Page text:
I'd like to expand on Rusty's last point. Car companies, like all companies, have to pick and choose where they will spend money. There will always be winners and losers. Drive a new Focus shortly after some time in a new Explorer, and you'll get a very good idea of Ford's priorities. The Explorer seems to have been developed under a tight budget, whereas the Focus feels every bit the result of extra dollars lavished in all the right places. It's a stunning reversal of Ford's traditional priorities, one that enthusiasts and environmentalists alike can get behind.
Though it's a global car, the Focus feels unmistakably European. Its exterior is understated and rich looking. The cabin emphasizes sportiness, quality, and intimacy over maximum space utilization. Most telling - and exciting - is the steering. It's as heavy as the steering in the Volkswagen Golf, but is even more communicative. And then there's the absolutely perfect ride and handling balance, which not only seems indicative of European know-how, but also seem to be one of those key areas where Alan Mulally opened the pocketbook. An independent rear-suspension and high strength steel (more than 55 percent of the body structure) aren't cheap, and they do not lend themselves to billboard advertising as do, say, the Hyundai Elantra's many standard features. But it does make for a better car. (To be fair, the Elantra also employs a lot of high-strength steel, but it feels neither as composed nor as solid as the Ford).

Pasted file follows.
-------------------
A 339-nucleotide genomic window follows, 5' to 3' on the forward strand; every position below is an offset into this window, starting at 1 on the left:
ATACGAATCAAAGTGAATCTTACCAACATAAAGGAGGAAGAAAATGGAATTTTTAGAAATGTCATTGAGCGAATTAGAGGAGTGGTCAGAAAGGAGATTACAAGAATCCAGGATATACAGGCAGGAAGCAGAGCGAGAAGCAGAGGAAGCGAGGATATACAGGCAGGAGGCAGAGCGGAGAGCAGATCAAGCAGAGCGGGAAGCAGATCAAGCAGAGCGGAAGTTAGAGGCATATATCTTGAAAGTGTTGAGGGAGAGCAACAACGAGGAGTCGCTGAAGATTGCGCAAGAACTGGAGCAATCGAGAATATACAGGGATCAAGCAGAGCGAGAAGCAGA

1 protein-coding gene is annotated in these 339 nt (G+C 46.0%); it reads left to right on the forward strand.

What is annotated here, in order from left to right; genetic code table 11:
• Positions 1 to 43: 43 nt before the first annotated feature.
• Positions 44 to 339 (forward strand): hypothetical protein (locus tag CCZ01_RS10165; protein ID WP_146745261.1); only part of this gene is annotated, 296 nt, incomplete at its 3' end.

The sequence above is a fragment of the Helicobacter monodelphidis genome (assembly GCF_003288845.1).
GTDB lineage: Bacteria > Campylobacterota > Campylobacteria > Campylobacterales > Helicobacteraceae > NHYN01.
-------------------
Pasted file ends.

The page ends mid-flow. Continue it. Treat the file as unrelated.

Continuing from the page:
On that note, the Focus does fall short on the area Ford has advertised most: interior technology. This particular model does not have a touch screen and instead, as Joe DeMatio notes, looks like a Motorola Razr. You know, the cell phone that was all the rage in 2003. The optional MyFord Touch looks much better but has a steep learning curve. I wonder if a few comparison shoppers will pass over the Ford in favor of the new Elantra on account of the latter's easy-to-use navigation system.
These are, of course, mere quibbles for a car that lacks any serious fault. I drove it all the way to Washington D.C., a drive I've done in far more expensive cars, and could not have been more pleased. Ford's investment is not without risk. Those trucks and crossovers typically have much higher profit margins, and the Focus faces an uphill battle against established competition and entrenched anti-Domestic bias. Still, I think it's the right investment, and not just because I like driving the result. As a smart auto analyst recently reminded me, a good crossover may sell well in a few markets, but a good compact will sell well everywhere. Wherever you live, prepare to see a lot of Focuses.
David Zenlea, Assistant Editor